Sweet potato for type 2 diabetes mellitus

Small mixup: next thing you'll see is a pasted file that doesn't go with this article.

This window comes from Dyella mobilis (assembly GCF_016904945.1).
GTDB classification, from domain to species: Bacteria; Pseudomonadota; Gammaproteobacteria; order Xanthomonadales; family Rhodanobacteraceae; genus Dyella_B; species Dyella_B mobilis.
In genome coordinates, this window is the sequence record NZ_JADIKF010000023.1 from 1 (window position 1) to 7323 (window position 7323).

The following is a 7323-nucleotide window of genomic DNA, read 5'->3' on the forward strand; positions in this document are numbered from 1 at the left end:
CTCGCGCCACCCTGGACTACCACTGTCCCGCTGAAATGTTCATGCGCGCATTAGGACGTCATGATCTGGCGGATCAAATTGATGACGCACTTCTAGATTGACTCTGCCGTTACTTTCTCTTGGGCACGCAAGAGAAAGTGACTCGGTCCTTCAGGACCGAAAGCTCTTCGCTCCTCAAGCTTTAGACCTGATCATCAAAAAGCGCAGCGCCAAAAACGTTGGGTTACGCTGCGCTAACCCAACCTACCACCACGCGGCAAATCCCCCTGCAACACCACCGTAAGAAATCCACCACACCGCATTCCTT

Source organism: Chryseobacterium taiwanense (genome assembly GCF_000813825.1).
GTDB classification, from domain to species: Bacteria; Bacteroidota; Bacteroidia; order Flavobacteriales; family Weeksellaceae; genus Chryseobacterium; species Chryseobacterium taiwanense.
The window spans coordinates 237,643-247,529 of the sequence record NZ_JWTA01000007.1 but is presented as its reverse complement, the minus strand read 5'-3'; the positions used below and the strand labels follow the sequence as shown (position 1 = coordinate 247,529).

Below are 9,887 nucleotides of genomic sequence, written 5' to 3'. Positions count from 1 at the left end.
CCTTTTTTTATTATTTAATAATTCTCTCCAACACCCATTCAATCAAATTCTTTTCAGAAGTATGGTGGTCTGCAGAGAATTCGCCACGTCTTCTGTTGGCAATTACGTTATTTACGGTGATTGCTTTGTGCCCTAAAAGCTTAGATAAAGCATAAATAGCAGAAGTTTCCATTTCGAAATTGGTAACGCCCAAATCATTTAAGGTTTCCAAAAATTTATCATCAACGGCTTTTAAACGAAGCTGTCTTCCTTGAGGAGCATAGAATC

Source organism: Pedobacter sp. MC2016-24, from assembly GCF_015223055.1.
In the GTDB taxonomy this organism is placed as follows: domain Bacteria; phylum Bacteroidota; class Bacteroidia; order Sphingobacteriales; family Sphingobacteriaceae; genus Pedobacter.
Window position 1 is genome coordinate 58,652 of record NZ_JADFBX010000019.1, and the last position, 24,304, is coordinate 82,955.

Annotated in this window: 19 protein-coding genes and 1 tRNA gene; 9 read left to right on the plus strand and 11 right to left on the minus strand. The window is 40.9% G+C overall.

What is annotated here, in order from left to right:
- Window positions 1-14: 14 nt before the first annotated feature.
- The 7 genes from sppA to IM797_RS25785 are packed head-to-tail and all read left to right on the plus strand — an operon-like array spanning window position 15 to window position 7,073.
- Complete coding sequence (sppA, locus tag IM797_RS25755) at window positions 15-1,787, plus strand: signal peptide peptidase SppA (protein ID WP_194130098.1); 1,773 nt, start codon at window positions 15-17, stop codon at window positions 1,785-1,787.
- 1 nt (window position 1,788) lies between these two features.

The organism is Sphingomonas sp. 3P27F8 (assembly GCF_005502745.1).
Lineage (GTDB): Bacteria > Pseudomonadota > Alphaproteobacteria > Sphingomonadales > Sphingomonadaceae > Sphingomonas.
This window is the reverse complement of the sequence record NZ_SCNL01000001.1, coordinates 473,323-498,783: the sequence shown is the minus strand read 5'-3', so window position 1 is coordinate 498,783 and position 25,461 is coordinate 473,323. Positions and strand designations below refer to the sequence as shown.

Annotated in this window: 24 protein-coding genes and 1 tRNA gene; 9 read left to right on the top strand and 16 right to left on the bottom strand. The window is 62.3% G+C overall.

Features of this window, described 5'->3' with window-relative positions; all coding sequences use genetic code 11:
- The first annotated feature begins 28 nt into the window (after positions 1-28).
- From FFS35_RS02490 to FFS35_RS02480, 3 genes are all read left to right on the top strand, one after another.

Sweet potato (Ipomoea batatas) is a plant found in the tropical and subtropical belts and is one of the most nutritious tropical and subtropical vegetables. As well as being popular in cooking in countries in Asia-Pacific, Africa and North America, sweet potato is also used in traditional medicine for the treatment of diabetes mellitus. We decided to investigate whether there is enough evidence from medical trials to show whether sweet potato works as a treatment for diabetes. This review of randomised controlled trials found only three studies (with a total of 140 participants) that evaluated the effects of sweet potato for type 2 diabetes mellitus compared with a fake medicine (placebo). All these trials were of very low quality. Two studies with 122 participants showed improved long-term metabolic control of blood sugar levels as measured by glycosylated haemoglobin A1c (HbA1c) which was moderately lowered by 0.3% in participants who were given 4 g sweet potato tablets a day for three to five months. The duration of treatment ranged from six weeks to five months. No study investigated diabetic complications, death from any cause, health-related quality of life, well-being, functional outcomes or costs. Adverse effects were mostly mild, and included abdominal distension and pain. There are many varieties of sweet potatoes and sweet potato preparations. More trials are needed to assess the quality of the various sweet potato preparations as well as to evaluate further the use of different varieties of sweet potato in the diet of diabetic people.
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